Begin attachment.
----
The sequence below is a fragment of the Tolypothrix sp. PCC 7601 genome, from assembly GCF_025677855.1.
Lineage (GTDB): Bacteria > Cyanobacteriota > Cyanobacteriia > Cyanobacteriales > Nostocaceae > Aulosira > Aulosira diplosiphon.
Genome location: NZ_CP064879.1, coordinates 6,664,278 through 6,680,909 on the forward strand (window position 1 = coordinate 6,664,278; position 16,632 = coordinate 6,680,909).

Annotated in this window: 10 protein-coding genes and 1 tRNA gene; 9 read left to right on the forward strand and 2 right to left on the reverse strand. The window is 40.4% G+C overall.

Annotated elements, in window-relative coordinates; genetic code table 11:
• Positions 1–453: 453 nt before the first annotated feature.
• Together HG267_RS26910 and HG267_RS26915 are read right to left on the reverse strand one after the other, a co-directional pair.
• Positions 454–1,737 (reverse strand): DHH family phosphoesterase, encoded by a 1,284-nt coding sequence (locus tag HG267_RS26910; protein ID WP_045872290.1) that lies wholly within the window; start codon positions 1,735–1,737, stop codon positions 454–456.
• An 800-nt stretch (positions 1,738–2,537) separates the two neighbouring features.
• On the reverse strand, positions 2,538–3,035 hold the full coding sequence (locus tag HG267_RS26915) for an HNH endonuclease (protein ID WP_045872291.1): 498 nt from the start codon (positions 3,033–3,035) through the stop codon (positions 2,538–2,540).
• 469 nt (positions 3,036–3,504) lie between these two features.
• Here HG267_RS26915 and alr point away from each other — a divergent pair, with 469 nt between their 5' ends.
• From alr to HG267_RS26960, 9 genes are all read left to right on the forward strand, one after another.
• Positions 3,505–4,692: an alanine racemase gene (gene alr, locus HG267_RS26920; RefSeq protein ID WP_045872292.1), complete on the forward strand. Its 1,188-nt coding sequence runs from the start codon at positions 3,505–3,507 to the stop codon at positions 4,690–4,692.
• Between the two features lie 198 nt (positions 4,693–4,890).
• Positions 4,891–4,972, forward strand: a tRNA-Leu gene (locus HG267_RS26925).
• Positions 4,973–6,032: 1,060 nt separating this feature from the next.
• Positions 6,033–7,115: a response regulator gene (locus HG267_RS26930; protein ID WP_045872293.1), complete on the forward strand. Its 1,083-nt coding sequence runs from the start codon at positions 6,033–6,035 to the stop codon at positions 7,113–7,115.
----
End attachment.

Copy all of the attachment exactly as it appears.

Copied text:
The sequence below is a fragment of the Tolypothrix sp. PCC 7601 genome, from assembly GCF_025677855.1.
Lineage (GTDB): Bacteria > Cyanobacteriota > Cyanobacteriia > Cyanobacteriales > Nostocaceae > Aulosira > Aulosira diplosiphon.
Genome location: NZ_CP064879.1, coordinates 6,664,278 through 6,680,909 on the forward strand (window position 1 = coordinate 6,664,278; position 16,632 = coordinate 6,680,909).

Annotated in this window: 10 protein-coding genes and 1 tRNA gene; 9 read left to right on the forward strand and 2 right to left on the reverse strand. The window is 40.4% G+C overall.

Annotated elements, in window-relative coordinates; genetic code table 11:
• Positions 1–453: 453 nt before the first annotated feature.
• Together HG267_RS26910 and HG267_RS26915 are read right to left on the reverse strand one after the other, a co-directional pair.
• Positions 454–1,737 (reverse strand): DHH family phosphoesterase, encoded by a 1,284-nt coding sequence (locus tag HG267_RS26910; protein ID WP_045872290.1) that lies wholly within the window; start codon positions 1,735–1,737, stop codon positions 454–456.
• An 800-nt stretch (positions 1,738–2,537) separates the two neighbouring features.
• On the reverse strand, positions 2,538–3,035 hold the full coding sequence (locus tag HG267_RS26915) for an HNH endonuclease (protein ID WP_045872291.1): 498 nt from the start codon (positions 3,033–3,035) through the stop codon (positions 2,538–2,540).
• 469 nt (positions 3,036–3,504) lie between these two features.
• Here HG267_RS26915 and alr point away from each other — a divergent pair, with 469 nt between their 5' ends.
• From alr to HG267_RS26960, 9 genes are all read left to right on the forward strand, one after another.
• Positions 3,505–4,692: an alanine racemase gene (gene alr, locus HG267_RS26920; RefSeq protein ID WP_045872292.1), complete on the forward strand. Its 1,188-nt coding sequence runs from the start codon at positions 3,505–3,507 to the stop codon at positions 4,690–4,692.
• Between the two features lie 198 nt (positions 4,693–4,890).
• Positions 4,891–4,972, forward strand: a tRNA-Leu gene (locus HG267_RS26925).
• Positions 4,973–6,032: 1,060 nt separating this feature from the next.
• Positions 6,033–7,115: a response regulator gene (locus HG267_RS26930; protein ID WP_045872293.1), complete on the forward strand. Its 1,083-nt coding sequence runs from the start codon at positions 6,033–6,035 to the stop codon at positions 7,113–7,115.